BIRD GUIDING AROUND OSLO

Wednesday, 13 August 2014

Wait over

I’ve still little time available for birding but managed a couple of hours in Maridalen this afternoon. In contrast to Fornebu yesterday it was obvious that autumn migration is underway. Almost the first bird I saw on entering the valley was a Red-backed Shrike (tornskate) on a roadside bush and stopping the car revealed two juveniles and a few Tree Pipits (trepiplerke) and Chaffinches (bokfink) feeding. Most Norwegian birders don’t get as excited as I do with shrikes but having come from the UK where they became extinct as a breeding species in my childhood and could only be encountered as a very scarce migrant I have always found this a very exciting species and especially when I see them on MY local patch. It is also a very cool bird being something in between a raptor and a finch with its hooked beak (on adults at least) and ability to take small rodents or birds.

The lake had very little with just 7 Greylag Geese (grågås) and the family of Barnacle Geese (hvitkinngås). I could only see one youngster which is still not fully grown and in adult plumage. It would be interesting to know the fate of the other youngster – there are supposed to be some monster pike (gjedde) in the lake....
At Kirkeby the fields have been harvested and the stubble and weedy edges are as usual attractive to a variety of passerines. A total of 13 Whinchats (buskskvett) were perched up on the stubble and another Red-backed Shrike was perched up on thistles. Also on the fields both Tree and Meadow Pipits (heipiplerke) and in bushes Whitethroat (tornsanger), Lesser Whitethroat (møller), Nutcracker (nøttekråke) and a juvenile Sparrowhawk (spurvehauk) that was being vociferously mobbed by a Blackbird (svarttrost).  Swifts (tårnseiler) and Swallows (låvesvale) were very numerous feeding over the fields with smaller numbers of House Martins (taksvale) but my hope of an exciting raptor was not to be fulfilled although I did have an Osprey (fiskeørn) hunting over the lake.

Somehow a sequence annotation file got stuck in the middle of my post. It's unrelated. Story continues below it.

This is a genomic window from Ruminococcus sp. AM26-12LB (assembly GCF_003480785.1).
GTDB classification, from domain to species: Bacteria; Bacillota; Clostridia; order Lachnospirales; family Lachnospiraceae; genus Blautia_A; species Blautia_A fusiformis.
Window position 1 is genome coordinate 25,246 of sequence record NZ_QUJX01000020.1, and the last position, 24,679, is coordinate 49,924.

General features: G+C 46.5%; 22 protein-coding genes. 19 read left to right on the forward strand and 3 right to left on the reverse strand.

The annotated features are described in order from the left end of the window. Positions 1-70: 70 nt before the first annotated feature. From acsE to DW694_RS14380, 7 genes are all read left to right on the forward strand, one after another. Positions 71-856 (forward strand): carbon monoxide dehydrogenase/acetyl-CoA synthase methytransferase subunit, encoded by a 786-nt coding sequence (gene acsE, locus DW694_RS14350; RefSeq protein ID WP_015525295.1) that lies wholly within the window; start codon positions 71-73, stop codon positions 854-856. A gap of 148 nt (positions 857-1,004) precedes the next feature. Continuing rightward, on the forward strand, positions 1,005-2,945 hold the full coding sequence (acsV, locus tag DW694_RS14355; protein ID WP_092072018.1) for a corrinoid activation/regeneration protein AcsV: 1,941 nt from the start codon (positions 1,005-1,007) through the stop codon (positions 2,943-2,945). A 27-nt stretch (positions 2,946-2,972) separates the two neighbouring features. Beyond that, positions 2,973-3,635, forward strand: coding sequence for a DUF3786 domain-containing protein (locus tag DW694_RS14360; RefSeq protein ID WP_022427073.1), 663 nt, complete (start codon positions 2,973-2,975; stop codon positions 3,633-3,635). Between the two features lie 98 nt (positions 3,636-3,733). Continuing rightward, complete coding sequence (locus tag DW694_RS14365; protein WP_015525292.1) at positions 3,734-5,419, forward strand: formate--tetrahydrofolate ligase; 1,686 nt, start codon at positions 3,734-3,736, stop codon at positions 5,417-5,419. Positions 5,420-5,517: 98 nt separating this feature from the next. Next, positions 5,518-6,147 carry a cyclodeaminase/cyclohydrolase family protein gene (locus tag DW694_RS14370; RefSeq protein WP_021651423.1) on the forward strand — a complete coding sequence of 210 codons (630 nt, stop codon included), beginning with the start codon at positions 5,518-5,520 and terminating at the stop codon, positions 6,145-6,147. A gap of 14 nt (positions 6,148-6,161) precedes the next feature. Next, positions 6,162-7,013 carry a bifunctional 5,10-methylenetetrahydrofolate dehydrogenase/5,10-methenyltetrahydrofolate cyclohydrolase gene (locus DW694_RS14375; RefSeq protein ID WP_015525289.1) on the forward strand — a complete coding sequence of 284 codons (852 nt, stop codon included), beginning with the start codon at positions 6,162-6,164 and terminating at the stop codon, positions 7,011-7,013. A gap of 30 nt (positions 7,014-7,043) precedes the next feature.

I finally had a Marsh Warbler (myrsanger) in Maridalen this year after having failed to hear any singing birds earlier in the spring. This bird was in an area of reeds and rough vegetation where they have previously bred.
The species I photographed today were pretty much the same as yesterday so I’ll start with my worst photos but they are at least of a “new” species.
Five of thirteen Whinchats (buskskvett) in the same stubble field

three in slightly closer detail. I said the first pictures weren't the best!
juvenile Red-backed Shrike (tornskate). Adults have a much moer hooked beak than this youngster shows

same bird

and again

same species, different bird

glimpse of a Marsh Warbler (myrsanger). Pale claws, open "friendly" face, olive tones and pale fringed primaries are all good features to separate from Reed Warbler


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